Discover Why Lake Lanier Could Be America’s Most Dangerous Lake

Written by Cindy Rasmussen
Updated: May 31, 2023
© iStock.com/Steve Samples
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Just in the first half of 2022, the Georgia Department of Natural Resources Law division reported 14 boating-related fatalities, 67 injuries and 114 incidents in Georgia in 2021. Between 2008-2018 there were 42 fatalities just on Lake Lanier alone.  Looking back at history there have been around 700 deaths on Lake Lanier due to accidents and drownings, making this lake one of America’s most dangerous lakes. But what makes it so dangerous? Is the lake infested with human-eating alligators? Are there wild undertows? A sandbar of quicksand? Let’s discover why Lake Lanier could be America’s most dangerous lake.

Where is Lake Lanier?

Lake Lanier is named after poet Sidney Lanier. It is a great place for swimming, striped and spotted bass fishing, and ghosts!

©iStock.com/Christine_Kohler

Lake Lanier is about 60 miles NE of Atlanta, Georgia. The full name of the lake is Sidney Lanier Lake named after the famous poet Sidney Lanier. It is a very popular lake for boating, swimming, fishing, paddling and watersports.

How Big is Lake Lanier?

Lake lanier satellite map
This satellite image gives you a picture of just how big Lake Lanier is (38,000 acres).

©http://www.terraprints.com / CC BY 2.5 – License

The lake is 38,000 acres or 59 sq mi (150 km2)with 692 miles of shoreline. When the lake is full, or what they call “full pool level” it is 1,071 ft (326 m) above sea level.

Is Lake Lanier a Natural Lake or Artificial?

The Buford Dam on the Chattahoochee River is what creates Lake Lanier. The river is a popular place for boating, paddling and fishing.

©iStock.com/BluIz60

Lake Lanier is an artificial reservoir created by the Buford Dam on the Chattahoochee River. It was built in the early 1950s and completed in 1956.

Why Was the Lake Built?

The main reason Lake Lanier was built was for flood control and water supplies for the growing cities around it.

How Many People Visit Lake Lanier Each Year?

See The Amazing Difference Between Spotted Bass and Largemouth Poster Image
Spotted bass and striped bass are popular fish in Lake Lanier.

©iStock.com/FtLaudGirl

The average number of visitors to Lake Lanier each year is between 7 million and 11 million! So, you can see just how popular this lake is. Many visitors make multiple visits to boat, swim and fish. The lake is known as a hot spot for spotted bass, striped bass, bream, crappie, channel catfish and rainbow trout.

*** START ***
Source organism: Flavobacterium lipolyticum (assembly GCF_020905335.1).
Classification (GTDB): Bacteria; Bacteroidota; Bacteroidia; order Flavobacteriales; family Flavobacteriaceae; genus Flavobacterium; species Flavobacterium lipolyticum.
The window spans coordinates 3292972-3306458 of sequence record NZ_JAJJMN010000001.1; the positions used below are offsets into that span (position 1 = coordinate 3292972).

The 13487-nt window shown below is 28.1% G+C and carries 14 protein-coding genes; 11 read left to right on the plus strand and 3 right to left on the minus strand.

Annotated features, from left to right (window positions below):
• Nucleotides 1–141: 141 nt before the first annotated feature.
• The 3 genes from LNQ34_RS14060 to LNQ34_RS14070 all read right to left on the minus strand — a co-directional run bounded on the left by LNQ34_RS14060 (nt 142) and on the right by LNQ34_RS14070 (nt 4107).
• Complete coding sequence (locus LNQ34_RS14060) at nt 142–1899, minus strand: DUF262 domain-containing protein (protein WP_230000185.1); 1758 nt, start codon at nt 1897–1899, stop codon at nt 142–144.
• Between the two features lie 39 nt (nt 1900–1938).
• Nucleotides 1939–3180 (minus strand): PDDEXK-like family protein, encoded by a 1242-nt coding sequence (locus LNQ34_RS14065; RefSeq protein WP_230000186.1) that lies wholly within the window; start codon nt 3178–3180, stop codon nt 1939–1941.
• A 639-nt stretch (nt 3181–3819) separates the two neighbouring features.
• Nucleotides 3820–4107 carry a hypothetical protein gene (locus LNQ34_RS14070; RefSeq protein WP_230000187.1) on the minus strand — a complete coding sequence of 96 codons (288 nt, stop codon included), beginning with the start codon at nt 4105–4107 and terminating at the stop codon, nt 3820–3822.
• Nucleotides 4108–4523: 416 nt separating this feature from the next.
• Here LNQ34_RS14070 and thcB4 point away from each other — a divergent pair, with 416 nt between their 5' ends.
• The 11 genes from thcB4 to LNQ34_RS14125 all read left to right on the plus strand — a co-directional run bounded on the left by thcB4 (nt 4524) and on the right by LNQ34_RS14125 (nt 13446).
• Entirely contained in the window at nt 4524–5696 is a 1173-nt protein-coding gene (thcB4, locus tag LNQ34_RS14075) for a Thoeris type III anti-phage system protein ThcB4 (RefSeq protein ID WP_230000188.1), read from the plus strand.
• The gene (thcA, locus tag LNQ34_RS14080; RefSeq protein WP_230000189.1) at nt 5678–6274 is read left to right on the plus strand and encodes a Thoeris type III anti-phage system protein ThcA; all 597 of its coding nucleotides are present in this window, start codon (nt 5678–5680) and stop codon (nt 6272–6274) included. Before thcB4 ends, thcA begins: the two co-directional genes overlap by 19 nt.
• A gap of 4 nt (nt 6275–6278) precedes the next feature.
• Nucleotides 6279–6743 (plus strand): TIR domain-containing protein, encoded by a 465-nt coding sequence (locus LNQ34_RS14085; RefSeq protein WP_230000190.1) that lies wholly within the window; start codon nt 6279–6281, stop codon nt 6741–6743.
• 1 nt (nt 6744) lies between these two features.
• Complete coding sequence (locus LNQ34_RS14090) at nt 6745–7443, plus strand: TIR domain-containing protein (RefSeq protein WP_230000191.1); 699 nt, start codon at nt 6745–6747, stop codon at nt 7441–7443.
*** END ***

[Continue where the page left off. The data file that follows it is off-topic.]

Why Could Lake Lanier be One of America’s Most Dangerous Lakes?

Just look at the numbers! Some report that more than 700 people have died on Lake Lanier since it was created in 1956. Let’s look at two main reasons Lake Lanier has such a high number of fatalities. First are measurable, statistical reasons for the high fatality rate, secondly are superstitions based on the ghostly past and history of Lake Lanier.

What Are the Facts, Why do so Many Fatalities Happen on Lake Lanier?

Houghton Lake
One of the dangers on Lake Lanier is people not following safe boating practices like boating under the influence and not wearing life jackets.

©HoverSolutions/Shutterstock.com

First, there are the sheer number of visitors to the lake. With 7-11 million visitors there is an increased chance that something will go wrong. What makes Lake Lanier unique is that the waters can be dark and murky, so if someone goes overboard while out enjoying an evening on the boat, it is very difficult for rescue crews to find them in time. According to the Georgia DNR another issue they struggle with is the number of BUI (Boating Under the Influence) that they have to deal with. There were 525 BUI’s between 2008-2018 on Lake Lanier. That is a whole lot of people not following the law. Another issue is with the number of people, especially kids under the age of 13, not wearing life jackets while boating. The high death toll on Lake Lanier could be reduced if everyone just followed the rules (or at least more people).

What Are the “Ghost Stories” About Lake Lanier Being Haunted?